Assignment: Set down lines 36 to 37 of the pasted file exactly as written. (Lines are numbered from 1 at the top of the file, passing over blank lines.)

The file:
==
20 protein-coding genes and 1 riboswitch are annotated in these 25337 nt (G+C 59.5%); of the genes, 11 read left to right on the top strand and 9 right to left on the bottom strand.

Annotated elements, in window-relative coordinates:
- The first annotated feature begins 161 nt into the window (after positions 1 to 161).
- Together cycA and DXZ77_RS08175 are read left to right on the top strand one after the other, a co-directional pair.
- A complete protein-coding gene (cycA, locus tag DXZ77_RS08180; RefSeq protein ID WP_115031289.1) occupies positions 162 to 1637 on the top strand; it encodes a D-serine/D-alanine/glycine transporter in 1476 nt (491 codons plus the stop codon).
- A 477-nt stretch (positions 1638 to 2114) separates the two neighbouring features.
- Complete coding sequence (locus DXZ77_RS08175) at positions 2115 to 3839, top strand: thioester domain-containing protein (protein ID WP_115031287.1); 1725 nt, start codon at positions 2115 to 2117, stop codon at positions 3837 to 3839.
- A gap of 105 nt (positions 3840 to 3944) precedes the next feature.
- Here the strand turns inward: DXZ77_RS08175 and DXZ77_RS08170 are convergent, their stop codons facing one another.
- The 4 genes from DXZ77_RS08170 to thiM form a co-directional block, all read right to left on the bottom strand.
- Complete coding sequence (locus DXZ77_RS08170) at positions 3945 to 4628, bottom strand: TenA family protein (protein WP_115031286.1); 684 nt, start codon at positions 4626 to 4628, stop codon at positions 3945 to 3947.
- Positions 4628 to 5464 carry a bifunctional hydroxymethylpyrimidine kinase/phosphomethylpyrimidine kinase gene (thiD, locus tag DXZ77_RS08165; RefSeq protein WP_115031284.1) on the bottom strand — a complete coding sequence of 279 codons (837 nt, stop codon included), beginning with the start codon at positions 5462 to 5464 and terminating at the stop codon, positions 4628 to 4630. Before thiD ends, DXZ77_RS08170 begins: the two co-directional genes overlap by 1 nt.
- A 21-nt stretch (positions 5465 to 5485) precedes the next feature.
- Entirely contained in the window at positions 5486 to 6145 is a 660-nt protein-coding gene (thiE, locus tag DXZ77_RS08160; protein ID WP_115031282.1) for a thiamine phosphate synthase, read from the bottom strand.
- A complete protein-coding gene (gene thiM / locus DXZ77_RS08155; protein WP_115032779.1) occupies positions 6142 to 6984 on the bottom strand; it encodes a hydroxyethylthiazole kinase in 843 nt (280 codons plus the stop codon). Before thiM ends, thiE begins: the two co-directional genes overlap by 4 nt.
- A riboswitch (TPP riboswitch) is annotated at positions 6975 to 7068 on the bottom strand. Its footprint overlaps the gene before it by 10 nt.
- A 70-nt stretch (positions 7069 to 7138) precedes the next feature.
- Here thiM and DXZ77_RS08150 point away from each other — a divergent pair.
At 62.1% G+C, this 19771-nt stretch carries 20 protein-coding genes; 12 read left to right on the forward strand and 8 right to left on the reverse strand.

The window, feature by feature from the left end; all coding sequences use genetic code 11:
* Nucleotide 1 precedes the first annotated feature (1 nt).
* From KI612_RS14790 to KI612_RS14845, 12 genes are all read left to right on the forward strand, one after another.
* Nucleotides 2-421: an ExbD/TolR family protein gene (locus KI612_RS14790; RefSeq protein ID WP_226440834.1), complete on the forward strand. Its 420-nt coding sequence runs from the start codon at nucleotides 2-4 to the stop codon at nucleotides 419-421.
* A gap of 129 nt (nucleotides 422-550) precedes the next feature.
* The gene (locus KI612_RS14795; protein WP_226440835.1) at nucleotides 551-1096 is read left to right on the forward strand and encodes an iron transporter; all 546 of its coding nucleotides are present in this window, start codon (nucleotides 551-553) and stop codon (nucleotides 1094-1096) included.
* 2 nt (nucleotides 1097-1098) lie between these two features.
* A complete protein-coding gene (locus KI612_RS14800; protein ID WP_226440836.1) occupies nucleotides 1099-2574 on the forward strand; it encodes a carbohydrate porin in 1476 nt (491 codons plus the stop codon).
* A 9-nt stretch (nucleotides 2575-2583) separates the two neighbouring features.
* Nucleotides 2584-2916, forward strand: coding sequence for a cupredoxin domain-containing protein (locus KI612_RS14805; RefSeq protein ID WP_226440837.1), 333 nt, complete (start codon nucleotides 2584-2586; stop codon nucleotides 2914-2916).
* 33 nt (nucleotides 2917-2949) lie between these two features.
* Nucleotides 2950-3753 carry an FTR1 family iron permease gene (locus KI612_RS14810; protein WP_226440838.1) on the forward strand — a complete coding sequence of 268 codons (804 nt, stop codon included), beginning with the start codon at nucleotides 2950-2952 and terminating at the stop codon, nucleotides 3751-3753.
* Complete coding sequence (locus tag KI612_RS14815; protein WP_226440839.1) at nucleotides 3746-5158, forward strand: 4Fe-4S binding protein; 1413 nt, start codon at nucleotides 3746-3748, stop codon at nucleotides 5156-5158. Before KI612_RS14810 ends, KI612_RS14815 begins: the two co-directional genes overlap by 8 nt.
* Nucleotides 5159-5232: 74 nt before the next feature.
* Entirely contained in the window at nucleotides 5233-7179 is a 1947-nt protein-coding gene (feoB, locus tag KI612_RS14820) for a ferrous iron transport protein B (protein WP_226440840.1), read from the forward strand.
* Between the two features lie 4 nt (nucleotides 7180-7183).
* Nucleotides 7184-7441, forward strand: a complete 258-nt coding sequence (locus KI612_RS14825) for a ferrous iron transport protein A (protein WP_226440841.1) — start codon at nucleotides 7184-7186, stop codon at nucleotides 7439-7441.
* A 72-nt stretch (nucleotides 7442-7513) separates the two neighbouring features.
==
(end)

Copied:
* Nucleotides 7184-7441, forward strand: a complete 258-nt coding sequence (locus KI612_RS14825) for a ferrous iron transport protein A (protein WP_226440841.1) — start codon at nucleotides 7184-7186, stop codon at nucleotides 7439-7441.
* A 72-nt stretch (nucleotides 7442-7513) separates the two neighbouring features.